Tuesday, 8 November 2016

Memorable Midlands season 1953-54 - Part six

Posted by Tony Hutton


SATURDAY 27TH FEBRUARY 1954

LEAGUE DIVISION ONE AT MOLINEUX, WOLVERHAMPTON

WOVES 3 (Broadbent, Wilshaw, Slater) NEWCASTLE UNITED 2 (Milburn, Broadis)

Williams; Stuart, Shorthouse; Slater, Wright (capt), Chatham;
Hancocks, Broadbent, Swinbourne, Mullen;

Simpson; Cowell, McMichael (capt); Stokoe, Brennan, Casey;
Foulkes, Broadis, Milburn, Hannah, Mitchell;

Referee:- F. Thurnam, Preston

It was raining when play began, but Wolves soon got into their stride and scored with a marvellous, though lucky, goal by Peter Broadbent. Williams threw the ball to Hancocks who push it to Broadbent standing just inside his own half. He promptly set off at speed straight for goal. The defence opened up to mark for a pass, which did not come. Broadbent was not tackled until inside the penalty area, he stumbled but the ball bounced off Brennan back to Broadbent who evaded Cowell's tackle and hit the ball into the net to Simpson's left.

Broadbent nearly got another when Simpson fumbled Hancocks' centre. Broadis missed a good chance for United when Shorthouse dispossessed him when he had a clear shot at goal. Then Williams dived at the inside forward's feet. Wright stopped Milburn with ease before Hancocks forced a corner on the left. Mullen hit it all along the ground, Broadbent missed it, but Wilshaw hit it into the roof of the net.

Cowell managed to hit the ball away off the line from Hancocks and Swinbourne whose energy was troubling Brennan went close on several occasions. Stuart playing only his second game at right back was doing quite well. Stokoe was warned by the referee following a tackle on Swinbourne and after Wilshaw had headed wide, Cowell charged Swinbourne in the back when heading the ball. The referee took Cowell's name and Swinbourne went off injured just before the interval. Half-time 2-0.

Swinbourne's injury meant that he had to hold his right arm to his side during the second half. Broadbent went down the left to take Mullen'spass and Swinbourne beautifully flicked it for goal but Ronnie Simpson made the save of the match by touching it over. Milburn got in a grand header but Williams saved well. Following a Foulkes corner Milburn screwed the ball home from close range and Newcastle began to pile on the pressure.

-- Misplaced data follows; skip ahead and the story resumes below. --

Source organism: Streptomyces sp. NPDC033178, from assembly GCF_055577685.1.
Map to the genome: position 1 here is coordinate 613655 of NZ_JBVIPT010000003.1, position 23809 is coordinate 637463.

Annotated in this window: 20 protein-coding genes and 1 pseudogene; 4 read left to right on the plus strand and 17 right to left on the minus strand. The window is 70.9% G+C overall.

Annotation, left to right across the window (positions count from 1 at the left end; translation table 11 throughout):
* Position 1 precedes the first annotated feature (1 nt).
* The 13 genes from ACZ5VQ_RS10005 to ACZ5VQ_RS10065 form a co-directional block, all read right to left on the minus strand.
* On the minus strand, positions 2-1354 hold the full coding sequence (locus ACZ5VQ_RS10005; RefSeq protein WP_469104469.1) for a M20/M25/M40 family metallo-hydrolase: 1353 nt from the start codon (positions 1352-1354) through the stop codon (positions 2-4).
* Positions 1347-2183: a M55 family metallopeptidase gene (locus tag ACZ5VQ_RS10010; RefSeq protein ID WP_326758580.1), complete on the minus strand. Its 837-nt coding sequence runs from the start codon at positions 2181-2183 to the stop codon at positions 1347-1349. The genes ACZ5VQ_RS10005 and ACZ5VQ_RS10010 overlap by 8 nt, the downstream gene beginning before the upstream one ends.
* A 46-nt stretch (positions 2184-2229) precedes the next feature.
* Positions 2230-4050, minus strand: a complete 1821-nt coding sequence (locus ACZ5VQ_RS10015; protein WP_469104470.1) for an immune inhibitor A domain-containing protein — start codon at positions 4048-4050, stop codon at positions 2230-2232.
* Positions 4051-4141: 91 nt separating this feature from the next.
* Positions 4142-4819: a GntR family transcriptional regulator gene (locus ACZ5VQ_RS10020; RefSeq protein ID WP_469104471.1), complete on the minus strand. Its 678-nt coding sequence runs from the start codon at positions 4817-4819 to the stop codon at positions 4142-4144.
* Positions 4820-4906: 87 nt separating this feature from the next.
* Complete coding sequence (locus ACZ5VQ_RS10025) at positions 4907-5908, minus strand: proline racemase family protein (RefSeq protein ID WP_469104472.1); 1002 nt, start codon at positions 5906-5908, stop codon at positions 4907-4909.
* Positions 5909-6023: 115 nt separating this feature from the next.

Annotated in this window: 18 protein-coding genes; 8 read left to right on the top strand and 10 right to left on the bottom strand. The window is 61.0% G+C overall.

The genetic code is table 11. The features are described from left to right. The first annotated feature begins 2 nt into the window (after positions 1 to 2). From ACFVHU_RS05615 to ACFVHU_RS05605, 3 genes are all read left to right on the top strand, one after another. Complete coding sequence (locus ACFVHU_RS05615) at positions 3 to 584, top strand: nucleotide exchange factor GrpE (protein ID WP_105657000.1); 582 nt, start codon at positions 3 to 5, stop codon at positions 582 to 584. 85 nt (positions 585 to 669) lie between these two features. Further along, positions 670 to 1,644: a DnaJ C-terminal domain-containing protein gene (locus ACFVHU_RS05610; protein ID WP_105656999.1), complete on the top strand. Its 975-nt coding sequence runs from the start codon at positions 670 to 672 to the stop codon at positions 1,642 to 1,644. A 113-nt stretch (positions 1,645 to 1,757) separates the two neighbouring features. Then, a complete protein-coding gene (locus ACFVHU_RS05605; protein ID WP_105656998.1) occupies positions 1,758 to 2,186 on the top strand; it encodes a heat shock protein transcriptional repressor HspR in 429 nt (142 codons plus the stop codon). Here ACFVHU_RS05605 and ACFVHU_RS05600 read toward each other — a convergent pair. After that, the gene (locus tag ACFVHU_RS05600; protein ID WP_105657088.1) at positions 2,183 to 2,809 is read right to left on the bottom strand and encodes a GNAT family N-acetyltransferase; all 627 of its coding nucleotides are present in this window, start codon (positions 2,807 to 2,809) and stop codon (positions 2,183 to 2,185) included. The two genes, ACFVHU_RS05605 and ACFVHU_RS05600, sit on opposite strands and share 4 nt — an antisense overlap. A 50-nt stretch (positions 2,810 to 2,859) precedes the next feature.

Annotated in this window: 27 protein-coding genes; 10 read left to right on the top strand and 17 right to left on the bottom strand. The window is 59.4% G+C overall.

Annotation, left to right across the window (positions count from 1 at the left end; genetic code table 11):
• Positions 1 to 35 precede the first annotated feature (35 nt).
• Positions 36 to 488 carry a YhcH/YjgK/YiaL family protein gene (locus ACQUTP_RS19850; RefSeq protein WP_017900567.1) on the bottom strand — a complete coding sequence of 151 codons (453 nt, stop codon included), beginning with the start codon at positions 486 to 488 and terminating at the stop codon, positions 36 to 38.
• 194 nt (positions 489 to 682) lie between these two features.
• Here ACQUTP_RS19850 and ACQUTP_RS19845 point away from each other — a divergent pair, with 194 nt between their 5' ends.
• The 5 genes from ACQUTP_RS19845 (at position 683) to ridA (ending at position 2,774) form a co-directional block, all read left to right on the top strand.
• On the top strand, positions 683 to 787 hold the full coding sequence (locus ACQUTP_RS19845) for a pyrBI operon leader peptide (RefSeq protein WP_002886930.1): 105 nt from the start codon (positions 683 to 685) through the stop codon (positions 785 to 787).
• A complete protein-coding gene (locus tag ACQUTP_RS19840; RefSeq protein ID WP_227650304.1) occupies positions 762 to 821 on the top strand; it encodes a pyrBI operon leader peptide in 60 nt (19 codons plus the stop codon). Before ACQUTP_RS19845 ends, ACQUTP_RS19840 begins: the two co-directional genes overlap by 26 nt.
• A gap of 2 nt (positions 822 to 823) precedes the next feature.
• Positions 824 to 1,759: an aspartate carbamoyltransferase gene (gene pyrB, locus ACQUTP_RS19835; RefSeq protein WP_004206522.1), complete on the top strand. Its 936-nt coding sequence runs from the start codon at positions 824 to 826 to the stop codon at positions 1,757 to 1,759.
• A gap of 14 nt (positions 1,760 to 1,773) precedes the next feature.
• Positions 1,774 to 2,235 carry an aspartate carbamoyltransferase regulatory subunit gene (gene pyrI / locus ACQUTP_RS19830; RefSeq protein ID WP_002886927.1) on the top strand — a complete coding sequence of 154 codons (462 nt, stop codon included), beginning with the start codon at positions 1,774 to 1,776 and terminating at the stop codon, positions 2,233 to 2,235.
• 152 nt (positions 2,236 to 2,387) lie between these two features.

Bobby Mitchell challenged by Ray Chatham

Then from a free kick by Alf McMichael, Broadis ran through and after a scramble ran the ball into the net, much to Newcastle's delight, especially Stokoe. 2-2 and all to play for. Wolves would not rest on this, they forced a corner and Slater ran in to head a goal from Hancocks' cross, knocking himself out in the process.This goal won Wolves two precious points and Slater, when he came round, must have been very pleased with his second match as a professional after playing as an amateur for all of his career to date.

Newcastle tried a final rush, with Broadis and Stokoe dashing in on Williams and the enthusiastic Stokoe ended up entangled in the goal net. The Wolves defence were annoyed with this show of aggression. With the home crowd enraged by this incident Williams took the resulting free kick and sent it straight into touch, at which point the referee blew for time. Newcastle had seeral good ball players in Casey, Broadis and Mitchell in particular, but with Milburn bottled up by Billy Wright they had no real punch in front of goal.

(Wolves were locked in a battle for the First Division title with their near neighbours West Bromwich Albion and this narrow victory was vital for them to keep in the race, but Albion were also going for the league and cup double and were involved in a quarter final tie the following week).

SATURDAY 13TH MARCH 1954

F.A. CUP SIXTH ROUND AT THE HAWTHORNS, WEST BROMWICH

WEST BROMWICH ALBION 3 (Nicholls 2, Barlow) TOTTENHAM HOTSPURS 0

Heath; Rickaby, Millard (capt); Dudley, Dugdale, Barlow;
Griffin, Ryan, Allen, Nicholls, Lee;

Ditchburn; Ramsey, Willis; Nicholson, Clarke, Burgess (capt);
Walters, Bennett, Duquieman, Bailey, Robb;

Referee:- Arthur Ellis, Halifax

Albion, top of the league and bidding for the coveted league and cup double, were a little off top form recently, this prompted critics to tip Spurs, now only a shadow of the great team of three years ago. Ron Burgess, now reaching the end of his great career and hoping to win a cup medal, started well by winning the toss and making Albion face a strong cross wind.

Frank Griffin, who greatly improved his play recently, was soon in evidence on the right wing with two good centres. Rickaby with a grand interception and pass through the middle had Harry Clarke hastily passing back to goalkeeper Ted Ditchburn. Ramsey kicked the ball away from Lee, when the winger was about to shoot and at the other end Eddie Bailey cleverly took a return pass from George Robb but shot wide.
Barlow got in a great run for Albion but his final shot was deflected and Ditchburn saved from Ronnie Allen